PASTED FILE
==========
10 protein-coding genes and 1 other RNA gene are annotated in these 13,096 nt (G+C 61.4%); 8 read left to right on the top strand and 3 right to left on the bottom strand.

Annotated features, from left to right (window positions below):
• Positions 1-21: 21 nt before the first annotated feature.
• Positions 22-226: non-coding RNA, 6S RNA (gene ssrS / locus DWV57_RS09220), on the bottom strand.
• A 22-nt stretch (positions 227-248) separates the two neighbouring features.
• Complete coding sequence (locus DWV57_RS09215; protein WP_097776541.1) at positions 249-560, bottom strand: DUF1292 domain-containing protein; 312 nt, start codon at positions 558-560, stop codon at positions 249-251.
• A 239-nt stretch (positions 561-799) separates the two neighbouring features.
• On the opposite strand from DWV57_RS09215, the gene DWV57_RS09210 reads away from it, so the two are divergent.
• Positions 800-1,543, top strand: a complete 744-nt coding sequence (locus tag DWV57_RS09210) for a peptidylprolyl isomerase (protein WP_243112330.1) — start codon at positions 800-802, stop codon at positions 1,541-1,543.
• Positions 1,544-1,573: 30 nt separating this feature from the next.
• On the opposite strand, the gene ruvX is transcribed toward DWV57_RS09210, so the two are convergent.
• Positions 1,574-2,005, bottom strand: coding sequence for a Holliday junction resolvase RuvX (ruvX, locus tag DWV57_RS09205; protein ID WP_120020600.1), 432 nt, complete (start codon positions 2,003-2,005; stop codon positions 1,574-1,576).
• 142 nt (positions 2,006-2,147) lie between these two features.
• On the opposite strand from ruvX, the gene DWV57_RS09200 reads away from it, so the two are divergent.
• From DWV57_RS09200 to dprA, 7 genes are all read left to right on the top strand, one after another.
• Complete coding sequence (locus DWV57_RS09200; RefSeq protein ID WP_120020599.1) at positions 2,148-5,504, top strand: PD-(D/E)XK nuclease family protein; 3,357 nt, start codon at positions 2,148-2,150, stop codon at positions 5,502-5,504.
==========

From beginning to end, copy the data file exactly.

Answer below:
10 protein-coding genes and 1 other RNA gene are annotated in these 13,096 nt (G+C 61.4%); 8 read left to right on the top strand and 3 right to left on the bottom strand.

Annotated features, from left to right (window positions below):
• Positions 1-21: 21 nt before the first annotated feature.
• Positions 22-226: non-coding RNA, 6S RNA (gene ssrS / locus DWV57_RS09220), on the bottom strand.
• A 22-nt stretch (positions 227-248) separates the two neighbouring features.
• Complete coding sequence (locus DWV57_RS09215; protein WP_097776541.1) at positions 249-560, bottom strand: DUF1292 domain-containing protein; 312 nt, start codon at positions 558-560, stop codon at positions 249-251.
• A 239-nt stretch (positions 561-799) separates the two neighbouring features.
• On the opposite strand from DWV57_RS09215, the gene DWV57_RS09210 reads away from it, so the two are divergent.
• Positions 800-1,543, top strand: a complete 744-nt coding sequence (locus tag DWV57_RS09210) for a peptidylprolyl isomerase (protein WP_243112330.1) — start codon at positions 800-802, stop codon at positions 1,541-1,543.
• Positions 1,544-1,573: 30 nt separating this feature from the next.
• On the opposite strand, the gene ruvX is transcribed toward DWV57_RS09210, so the two are convergent.
• Positions 1,574-2,005, bottom strand: coding sequence for a Holliday junction resolvase RuvX (ruvX, locus tag DWV57_RS09205; protein ID WP_120020600.1), 432 nt, complete (start codon positions 2,003-2,005; stop codon positions 1,574-1,576).
• 142 nt (positions 2,006-2,147) lie between these two features.
• On the opposite strand from ruvX, the gene DWV57_RS09200 reads away from it, so the two are divergent.
• From DWV57_RS09200 to dprA, 7 genes are all read left to right on the top strand, one after another.
• Complete coding sequence (locus DWV57_RS09200; RefSeq protein ID WP_120020599.1) at positions 2,148-5,504, top strand: PD-(D/E)XK nuclease family protein; 3,357 nt, start codon at positions 2,148-2,150, stop codon at positions 5,502-5,504.